10 Characteristics of a Good School

What do you think of the following 10 characteristics of good schools (according to Bill Ayers, Teaching the Personal and the Political)?

1. A Good School is Lived in the Present Tense

2. A Good School is a Workshop for Inventors

3. A Good School is Fearless

4. A Good School Honors Diversity

5. In a Good School There are High Standards and Expectations for All

6. In a Good School Adults Tell Children the Truth

7. A Good School is an Intimate Community Where Children Find Unconditional Acceptance

8. A Good School is a Thoughtful Place that Honors the Thinking and the work of Teachers and Students

9. A Good School is Simple, Dark, and Deep

10. A Good School is a Place Where People Make a Difference

I’d add that a good school is a place where everyone has opportunities to learn – students, teachers, staff, parents, administrators, etc. – and where learning is valued, where the cultivation of wisdom and reflection is encouraged, and where questioning and curiosity rule the day . . . oh . . . and where laughter and mistakes go hand in hand . . . and where we bring the outside in, where we draw on experts from around the world, and where we encourage self-directed learning . . . thoughtful technology integration is seamless . . . and is about solving real-world problems.

Do you have anything to add or change?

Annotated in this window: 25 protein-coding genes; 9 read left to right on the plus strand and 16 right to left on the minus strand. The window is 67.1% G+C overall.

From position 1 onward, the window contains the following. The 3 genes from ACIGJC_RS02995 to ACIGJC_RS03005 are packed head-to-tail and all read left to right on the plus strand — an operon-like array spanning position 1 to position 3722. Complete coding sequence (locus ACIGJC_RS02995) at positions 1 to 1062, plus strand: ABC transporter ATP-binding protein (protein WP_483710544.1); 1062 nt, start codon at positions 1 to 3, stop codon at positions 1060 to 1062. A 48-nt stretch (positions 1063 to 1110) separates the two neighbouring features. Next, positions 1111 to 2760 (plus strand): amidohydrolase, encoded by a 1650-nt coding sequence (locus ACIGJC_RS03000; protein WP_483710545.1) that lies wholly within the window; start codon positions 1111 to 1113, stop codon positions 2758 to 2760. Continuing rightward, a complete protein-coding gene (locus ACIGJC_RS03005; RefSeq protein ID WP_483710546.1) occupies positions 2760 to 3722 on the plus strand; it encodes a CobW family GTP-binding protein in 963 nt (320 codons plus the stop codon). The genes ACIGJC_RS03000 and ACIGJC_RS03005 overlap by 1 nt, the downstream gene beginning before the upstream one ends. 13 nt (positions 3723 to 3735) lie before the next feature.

4 thoughts on “10 Characteristics of a Good School

  1. A good school in present times should inculcate values in children apart from academics.
    A place where everyone is a learner:the students, the teachers,the principal and the admin, where learning is encoraged and appreciated.A place which a parent can look upto for his child.

  2. a school is a place where the virtue of learning is based on truth and true experiences of students, teachers, management and the facilitators for a boarder outlook.

  3. Since writing this, I’d add that good schools are places where modern learners get to do – to put their ideas and skills into practice – places where they have ongoing opportunities to demonstrate understanding, to apply what they’ve learned, to do and fail and learn and keep doing and learning without the punitive impact of grades that, because they aggregate, don’t tend to mean much.

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